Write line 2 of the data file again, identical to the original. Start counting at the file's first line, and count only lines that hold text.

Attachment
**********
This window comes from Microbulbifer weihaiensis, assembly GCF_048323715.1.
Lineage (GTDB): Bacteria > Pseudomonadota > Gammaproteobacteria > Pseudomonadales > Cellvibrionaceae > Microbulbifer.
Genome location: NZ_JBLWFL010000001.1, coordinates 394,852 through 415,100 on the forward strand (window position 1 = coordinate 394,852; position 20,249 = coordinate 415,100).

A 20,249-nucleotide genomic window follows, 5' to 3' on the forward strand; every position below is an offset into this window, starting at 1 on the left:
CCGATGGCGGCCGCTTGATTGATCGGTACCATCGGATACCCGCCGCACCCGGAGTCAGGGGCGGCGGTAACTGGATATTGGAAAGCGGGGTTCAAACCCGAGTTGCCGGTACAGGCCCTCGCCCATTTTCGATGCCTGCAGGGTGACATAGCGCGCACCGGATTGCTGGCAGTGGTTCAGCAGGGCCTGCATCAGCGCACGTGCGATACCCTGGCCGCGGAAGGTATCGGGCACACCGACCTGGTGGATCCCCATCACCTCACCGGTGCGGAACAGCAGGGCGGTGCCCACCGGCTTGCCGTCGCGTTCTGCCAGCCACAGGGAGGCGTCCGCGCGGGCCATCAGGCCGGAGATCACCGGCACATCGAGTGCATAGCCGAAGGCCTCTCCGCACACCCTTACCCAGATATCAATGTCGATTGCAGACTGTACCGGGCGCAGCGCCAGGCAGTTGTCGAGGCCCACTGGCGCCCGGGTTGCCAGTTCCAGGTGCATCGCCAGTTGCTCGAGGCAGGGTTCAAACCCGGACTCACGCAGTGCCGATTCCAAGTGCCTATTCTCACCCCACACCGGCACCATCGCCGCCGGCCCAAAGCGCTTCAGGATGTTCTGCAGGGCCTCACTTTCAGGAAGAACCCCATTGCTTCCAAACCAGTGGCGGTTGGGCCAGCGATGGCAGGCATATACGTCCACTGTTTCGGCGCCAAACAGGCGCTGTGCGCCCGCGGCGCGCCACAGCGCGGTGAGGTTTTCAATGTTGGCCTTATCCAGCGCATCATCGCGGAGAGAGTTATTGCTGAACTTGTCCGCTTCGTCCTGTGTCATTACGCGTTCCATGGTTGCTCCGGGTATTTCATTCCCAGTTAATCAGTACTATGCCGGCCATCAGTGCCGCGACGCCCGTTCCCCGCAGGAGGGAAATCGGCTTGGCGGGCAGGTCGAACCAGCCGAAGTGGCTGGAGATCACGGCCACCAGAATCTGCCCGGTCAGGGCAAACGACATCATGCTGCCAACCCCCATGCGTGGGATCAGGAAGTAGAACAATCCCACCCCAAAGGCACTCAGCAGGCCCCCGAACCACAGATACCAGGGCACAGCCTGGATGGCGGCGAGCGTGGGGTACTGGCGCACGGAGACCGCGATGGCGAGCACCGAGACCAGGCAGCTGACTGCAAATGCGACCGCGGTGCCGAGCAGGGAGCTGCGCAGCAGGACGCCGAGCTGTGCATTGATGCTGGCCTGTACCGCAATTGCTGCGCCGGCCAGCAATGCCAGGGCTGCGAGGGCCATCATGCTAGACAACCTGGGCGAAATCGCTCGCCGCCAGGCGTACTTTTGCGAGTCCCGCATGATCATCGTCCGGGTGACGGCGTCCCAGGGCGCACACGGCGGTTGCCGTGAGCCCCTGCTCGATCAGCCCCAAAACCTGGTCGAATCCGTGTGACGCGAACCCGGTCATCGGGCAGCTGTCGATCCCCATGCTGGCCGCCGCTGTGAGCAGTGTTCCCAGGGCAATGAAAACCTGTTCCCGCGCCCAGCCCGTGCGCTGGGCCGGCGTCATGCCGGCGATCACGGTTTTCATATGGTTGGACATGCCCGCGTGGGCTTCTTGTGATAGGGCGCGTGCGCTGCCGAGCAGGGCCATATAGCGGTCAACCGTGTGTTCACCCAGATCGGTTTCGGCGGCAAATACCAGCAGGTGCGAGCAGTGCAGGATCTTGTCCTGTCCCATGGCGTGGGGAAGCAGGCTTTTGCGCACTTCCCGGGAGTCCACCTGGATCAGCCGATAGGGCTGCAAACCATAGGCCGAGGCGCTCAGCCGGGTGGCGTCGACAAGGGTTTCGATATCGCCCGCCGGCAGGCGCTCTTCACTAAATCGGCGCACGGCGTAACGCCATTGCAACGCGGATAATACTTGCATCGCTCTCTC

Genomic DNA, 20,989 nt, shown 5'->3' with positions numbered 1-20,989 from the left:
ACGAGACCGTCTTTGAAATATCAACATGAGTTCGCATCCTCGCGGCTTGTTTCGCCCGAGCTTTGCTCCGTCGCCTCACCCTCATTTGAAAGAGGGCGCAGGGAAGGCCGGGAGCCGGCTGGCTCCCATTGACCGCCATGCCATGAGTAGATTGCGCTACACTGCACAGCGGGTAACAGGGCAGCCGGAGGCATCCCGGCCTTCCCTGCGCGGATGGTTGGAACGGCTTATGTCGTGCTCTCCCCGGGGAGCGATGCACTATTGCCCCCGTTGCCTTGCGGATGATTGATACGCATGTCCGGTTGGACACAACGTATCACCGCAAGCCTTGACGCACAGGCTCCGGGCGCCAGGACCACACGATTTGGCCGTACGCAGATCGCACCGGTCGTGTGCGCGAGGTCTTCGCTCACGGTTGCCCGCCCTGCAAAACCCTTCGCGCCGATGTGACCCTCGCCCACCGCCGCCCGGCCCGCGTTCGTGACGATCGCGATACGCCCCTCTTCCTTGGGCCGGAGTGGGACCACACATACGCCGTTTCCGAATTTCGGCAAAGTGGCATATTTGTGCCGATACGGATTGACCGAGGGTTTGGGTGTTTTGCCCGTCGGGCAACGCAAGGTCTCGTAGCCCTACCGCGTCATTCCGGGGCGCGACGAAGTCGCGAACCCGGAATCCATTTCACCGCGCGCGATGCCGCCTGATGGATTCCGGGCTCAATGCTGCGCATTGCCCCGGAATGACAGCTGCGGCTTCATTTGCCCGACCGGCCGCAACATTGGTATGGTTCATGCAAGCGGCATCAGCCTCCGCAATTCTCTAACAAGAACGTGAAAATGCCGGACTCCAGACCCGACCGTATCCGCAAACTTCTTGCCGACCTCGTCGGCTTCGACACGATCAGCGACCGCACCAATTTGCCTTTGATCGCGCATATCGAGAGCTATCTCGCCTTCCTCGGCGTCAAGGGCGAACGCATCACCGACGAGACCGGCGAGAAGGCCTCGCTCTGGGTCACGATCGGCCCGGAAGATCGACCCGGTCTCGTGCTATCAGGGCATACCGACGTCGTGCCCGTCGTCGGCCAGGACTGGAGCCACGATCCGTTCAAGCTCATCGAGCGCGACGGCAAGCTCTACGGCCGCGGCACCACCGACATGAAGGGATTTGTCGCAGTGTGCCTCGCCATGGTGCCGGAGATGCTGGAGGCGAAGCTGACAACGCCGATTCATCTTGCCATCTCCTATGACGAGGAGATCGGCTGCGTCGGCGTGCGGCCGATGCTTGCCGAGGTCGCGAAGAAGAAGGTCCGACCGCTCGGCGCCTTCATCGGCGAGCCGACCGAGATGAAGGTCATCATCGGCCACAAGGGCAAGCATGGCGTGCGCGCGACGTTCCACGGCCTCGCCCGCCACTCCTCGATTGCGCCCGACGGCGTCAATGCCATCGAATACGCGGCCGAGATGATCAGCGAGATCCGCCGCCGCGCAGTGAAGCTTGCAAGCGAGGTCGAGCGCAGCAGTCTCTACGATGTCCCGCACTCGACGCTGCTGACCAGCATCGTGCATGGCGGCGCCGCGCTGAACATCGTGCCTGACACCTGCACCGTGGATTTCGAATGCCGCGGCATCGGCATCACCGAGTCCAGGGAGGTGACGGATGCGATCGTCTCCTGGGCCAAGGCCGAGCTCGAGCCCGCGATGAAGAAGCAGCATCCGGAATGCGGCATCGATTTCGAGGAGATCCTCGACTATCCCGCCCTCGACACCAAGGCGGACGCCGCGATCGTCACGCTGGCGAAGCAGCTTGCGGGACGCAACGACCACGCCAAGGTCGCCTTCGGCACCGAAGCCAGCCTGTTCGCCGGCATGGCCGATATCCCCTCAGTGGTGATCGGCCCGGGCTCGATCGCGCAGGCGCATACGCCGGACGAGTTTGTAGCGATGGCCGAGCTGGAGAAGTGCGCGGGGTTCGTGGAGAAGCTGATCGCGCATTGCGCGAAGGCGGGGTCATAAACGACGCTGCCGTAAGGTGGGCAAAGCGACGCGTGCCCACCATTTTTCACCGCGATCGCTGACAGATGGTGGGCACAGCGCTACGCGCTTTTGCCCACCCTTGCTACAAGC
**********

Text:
Lineage (GTDB): Bacteria > Pseudomonadota > Gammaproteobacteria > Pseudomonadales > Cellvibrionaceae > Microbulbifer.